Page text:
Norman Stolzoff, Ph.D.
When responding to inquiries–or making pitches–to prospective new clients, I am invariably asked to talk about my relevant consumer insights research experience. Understanding that clients want to hear about studies that are close to their own category of business, I try to speak about past projects that the client might possibly find a thread of connection to. For example, for a manufacturer of wireless home speakers, I would talk about previous research I’ve conducted on other wireless home… Continue reading
In spite of some very profound book learning and mentoring from the intellectual masters of anthropology while I was a student at Stanford, I was still yearning for direct experience of my own. Like so many young adults, I felt like an outsider and was questioning the values of contemporary society and rebelling against the culture that I grew up in. Like so many teenagers, I found that outlet in a world conjured by popular music. In my case that… Continue reading
During my second year as an undergrad at Stanford, I moved off campus. I loved going to a book store in Menlo Park called Kepler’s. It was here that I had my own version of the Harry Potter moment in the wand shop. I was perusing the anthropology section when a book seemed to almost fall off the shelf into my hands. The book was called Violence and the Sacred. The cover had a rather ominous graphic on of… Continue reading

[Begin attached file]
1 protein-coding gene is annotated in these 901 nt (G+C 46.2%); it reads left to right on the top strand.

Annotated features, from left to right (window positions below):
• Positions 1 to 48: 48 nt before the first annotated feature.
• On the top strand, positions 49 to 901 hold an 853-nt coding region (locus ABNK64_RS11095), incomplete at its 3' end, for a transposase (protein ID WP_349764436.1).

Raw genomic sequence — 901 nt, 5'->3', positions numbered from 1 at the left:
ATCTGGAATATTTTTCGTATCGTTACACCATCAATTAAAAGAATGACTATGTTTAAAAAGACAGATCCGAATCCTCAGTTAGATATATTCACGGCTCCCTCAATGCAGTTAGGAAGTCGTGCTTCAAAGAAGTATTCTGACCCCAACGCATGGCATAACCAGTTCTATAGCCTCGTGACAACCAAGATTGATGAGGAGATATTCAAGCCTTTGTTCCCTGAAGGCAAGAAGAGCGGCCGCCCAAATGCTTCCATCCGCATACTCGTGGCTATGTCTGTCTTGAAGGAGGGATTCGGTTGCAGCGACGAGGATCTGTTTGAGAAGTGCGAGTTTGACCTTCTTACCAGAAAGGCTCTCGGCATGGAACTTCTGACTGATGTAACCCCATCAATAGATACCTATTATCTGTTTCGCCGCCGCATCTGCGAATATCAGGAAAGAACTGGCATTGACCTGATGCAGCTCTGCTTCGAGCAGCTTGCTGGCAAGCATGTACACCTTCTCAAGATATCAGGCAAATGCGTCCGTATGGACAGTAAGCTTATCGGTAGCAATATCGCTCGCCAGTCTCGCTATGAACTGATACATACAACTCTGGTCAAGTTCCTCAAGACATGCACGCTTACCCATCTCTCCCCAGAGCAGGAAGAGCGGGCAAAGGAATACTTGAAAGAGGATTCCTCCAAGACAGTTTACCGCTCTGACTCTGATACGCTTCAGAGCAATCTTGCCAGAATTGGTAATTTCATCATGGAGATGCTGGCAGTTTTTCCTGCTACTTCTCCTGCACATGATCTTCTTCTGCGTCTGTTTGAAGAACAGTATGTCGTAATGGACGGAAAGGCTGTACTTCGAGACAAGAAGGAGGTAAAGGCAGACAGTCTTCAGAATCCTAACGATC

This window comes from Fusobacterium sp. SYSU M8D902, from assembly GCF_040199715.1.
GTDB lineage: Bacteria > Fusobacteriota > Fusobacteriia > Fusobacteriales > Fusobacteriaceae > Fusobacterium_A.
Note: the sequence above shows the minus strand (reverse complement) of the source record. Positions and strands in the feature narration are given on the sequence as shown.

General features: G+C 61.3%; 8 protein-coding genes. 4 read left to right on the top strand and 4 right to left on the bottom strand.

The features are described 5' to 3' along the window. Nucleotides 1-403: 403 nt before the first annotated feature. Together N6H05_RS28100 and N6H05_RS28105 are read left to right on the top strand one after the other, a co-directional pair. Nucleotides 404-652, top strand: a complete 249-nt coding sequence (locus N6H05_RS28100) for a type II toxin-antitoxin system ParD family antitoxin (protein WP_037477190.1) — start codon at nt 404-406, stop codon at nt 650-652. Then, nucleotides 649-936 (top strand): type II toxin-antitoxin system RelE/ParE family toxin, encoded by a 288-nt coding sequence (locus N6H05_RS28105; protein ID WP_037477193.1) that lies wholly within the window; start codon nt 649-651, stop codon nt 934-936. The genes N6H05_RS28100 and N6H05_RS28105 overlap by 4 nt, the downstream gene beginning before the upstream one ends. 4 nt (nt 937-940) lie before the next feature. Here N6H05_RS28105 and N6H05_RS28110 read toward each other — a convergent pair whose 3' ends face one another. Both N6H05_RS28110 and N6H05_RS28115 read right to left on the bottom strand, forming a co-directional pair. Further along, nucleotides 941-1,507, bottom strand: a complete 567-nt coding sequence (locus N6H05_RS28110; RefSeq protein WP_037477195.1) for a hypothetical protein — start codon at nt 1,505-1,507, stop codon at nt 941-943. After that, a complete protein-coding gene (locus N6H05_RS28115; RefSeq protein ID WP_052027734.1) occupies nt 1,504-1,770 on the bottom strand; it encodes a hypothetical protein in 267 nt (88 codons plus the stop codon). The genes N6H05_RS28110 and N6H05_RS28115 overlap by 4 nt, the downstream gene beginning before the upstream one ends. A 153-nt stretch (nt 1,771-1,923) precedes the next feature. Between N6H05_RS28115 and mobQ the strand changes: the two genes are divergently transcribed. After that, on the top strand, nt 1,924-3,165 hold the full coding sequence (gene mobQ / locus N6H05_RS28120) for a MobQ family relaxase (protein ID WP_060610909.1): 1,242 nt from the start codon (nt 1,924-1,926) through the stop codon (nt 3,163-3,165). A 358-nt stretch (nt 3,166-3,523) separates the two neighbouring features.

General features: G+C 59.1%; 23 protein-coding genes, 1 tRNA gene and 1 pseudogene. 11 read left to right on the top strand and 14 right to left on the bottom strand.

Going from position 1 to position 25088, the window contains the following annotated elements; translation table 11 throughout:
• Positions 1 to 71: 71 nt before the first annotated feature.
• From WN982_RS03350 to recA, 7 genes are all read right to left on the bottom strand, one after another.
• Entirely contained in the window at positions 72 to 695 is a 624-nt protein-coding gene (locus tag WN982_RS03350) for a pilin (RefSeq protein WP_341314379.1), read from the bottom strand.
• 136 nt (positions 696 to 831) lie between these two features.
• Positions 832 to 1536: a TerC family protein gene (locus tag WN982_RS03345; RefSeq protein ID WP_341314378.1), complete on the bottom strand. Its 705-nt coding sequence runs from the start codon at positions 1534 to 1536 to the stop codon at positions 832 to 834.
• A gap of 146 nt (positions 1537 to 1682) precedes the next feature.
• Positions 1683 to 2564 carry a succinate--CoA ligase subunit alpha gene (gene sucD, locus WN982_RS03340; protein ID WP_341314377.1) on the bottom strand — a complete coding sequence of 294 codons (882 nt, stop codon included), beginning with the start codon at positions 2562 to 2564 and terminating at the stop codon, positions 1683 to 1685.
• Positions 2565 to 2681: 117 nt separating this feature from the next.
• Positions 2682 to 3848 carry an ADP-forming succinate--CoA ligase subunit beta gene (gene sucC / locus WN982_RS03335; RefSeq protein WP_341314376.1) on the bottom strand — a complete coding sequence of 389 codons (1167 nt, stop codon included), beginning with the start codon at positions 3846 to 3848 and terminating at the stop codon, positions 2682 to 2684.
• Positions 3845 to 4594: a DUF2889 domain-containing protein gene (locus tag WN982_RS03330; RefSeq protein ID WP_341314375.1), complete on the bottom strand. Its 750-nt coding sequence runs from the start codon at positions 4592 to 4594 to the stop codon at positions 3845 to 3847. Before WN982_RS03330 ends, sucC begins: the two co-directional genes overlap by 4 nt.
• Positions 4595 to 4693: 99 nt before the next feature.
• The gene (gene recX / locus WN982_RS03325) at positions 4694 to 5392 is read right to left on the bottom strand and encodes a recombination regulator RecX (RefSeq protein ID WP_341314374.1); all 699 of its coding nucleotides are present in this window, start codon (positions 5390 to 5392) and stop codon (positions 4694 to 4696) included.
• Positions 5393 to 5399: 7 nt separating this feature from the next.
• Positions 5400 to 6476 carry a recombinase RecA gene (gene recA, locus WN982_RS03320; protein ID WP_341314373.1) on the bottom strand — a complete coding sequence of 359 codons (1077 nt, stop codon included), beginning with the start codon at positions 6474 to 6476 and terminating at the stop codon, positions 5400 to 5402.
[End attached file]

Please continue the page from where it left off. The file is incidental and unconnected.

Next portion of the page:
Every once in a while, in the course of my day, I find myself wondering: how I ended up in this line of work, traveling around the country spending countless hours engaging with people in their kitchens and cars, shopping with them online and in stores, watching them work and play? Back as an anthropology grad student, I never imagined this is where I would end up. In the Caribbean, yes. In Africa, perhaps. But in the living rooms of… Continue reading
Here’s the multi-million dollar question – What does the consumer want? Until recently, market researchers have relied on traditional methods like focus groups and surveys to understand the mind of the consumer. But after decades of looking at quantitative data, forward-thinking decision makers instinctively know there has to be a better way.
There is a better way – ethnography. Ethnography provides executives with a real-world understanding of consumer preferences, motivations, and needs by examining the environments consumers inhabit and the… Continue reading